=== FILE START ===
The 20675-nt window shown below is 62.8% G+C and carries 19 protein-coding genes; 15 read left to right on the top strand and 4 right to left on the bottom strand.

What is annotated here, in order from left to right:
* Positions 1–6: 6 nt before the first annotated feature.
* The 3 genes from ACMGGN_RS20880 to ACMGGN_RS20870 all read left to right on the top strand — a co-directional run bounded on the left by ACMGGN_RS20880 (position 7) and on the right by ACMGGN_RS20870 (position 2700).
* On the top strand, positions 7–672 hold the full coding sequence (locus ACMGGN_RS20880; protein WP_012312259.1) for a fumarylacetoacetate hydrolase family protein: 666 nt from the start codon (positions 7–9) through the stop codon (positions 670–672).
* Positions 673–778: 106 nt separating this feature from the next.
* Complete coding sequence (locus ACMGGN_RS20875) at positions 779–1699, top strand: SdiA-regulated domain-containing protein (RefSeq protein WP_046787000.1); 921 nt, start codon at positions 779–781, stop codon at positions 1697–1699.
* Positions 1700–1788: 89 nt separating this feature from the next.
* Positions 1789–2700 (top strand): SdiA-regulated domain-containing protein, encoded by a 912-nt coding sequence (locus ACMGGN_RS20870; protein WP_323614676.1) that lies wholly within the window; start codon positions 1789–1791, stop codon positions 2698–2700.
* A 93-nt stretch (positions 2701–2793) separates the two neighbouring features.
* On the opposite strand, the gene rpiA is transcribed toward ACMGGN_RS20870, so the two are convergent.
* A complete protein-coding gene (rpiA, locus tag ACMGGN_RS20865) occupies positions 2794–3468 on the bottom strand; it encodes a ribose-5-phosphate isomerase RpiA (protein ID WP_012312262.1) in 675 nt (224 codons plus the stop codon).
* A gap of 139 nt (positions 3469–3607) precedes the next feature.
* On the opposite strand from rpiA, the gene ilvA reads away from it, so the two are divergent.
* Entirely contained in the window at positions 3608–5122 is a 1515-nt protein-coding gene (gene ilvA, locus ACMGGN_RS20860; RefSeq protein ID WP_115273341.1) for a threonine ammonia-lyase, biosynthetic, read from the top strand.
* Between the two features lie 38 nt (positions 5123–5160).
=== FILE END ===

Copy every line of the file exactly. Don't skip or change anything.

The 20675-nt window shown below is 62.8% G+C and carries 19 protein-coding genes; 15 read left to right on the top strand and 4 right to left on the bottom strand.

What is annotated here, in order from left to right:
* Positions 1–6: 6 nt before the first annotated feature.
* The 3 genes from ACMGGN_RS20880 to ACMGGN_RS20870 all read left to right on the top strand — a co-directional run bounded on the left by ACMGGN_RS20880 (position 7) and on the right by ACMGGN_RS20870 (position 2700).
* On the top strand, positions 7–672 hold the full coding sequence (locus ACMGGN_RS20880; protein WP_012312259.1) for a fumarylacetoacetate hydrolase family protein: 666 nt from the start codon (positions 7–9) through the stop codon (positions 670–672).
* Positions 673–778: 106 nt separating this feature from the next.
* Complete coding sequence (locus ACMGGN_RS20875) at positions 779–1699, top strand: SdiA-regulated domain-containing protein (RefSeq protein WP_046787000.1); 921 nt, start codon at positions 779–781, stop codon at positions 1697–1699.
* Positions 1700–1788: 89 nt separating this feature from the next.
* Positions 1789–2700 (top strand): SdiA-regulated domain-containing protein, encoded by a 912-nt coding sequence (locus ACMGGN_RS20870; protein WP_323614676.1) that lies wholly within the window; start codon positions 1789–1791, stop codon positions 2698–2700.
* A 93-nt stretch (positions 2701–2793) separates the two neighbouring features.
* On the opposite strand, the gene rpiA is transcribed toward ACMGGN_RS20870, so the two are convergent.
* A complete protein-coding gene (rpiA, locus tag ACMGGN_RS20865) occupies positions 2794–3468 on the bottom strand; it encodes a ribose-5-phosphate isomerase RpiA (protein ID WP_012312262.1) in 675 nt (224 codons plus the stop codon).
* A gap of 139 nt (positions 3469–3607) precedes the next feature.
* On the opposite strand from rpiA, the gene ilvA reads away from it, so the two are divergent.
* Entirely contained in the window at positions 3608–5122 is a 1515-nt protein-coding gene (gene ilvA, locus ACMGGN_RS20860; RefSeq protein ID WP_115273341.1) for a threonine ammonia-lyase, biosynthetic, read from the top strand.
* Between the two features lie 38 nt (positions 5123–5160).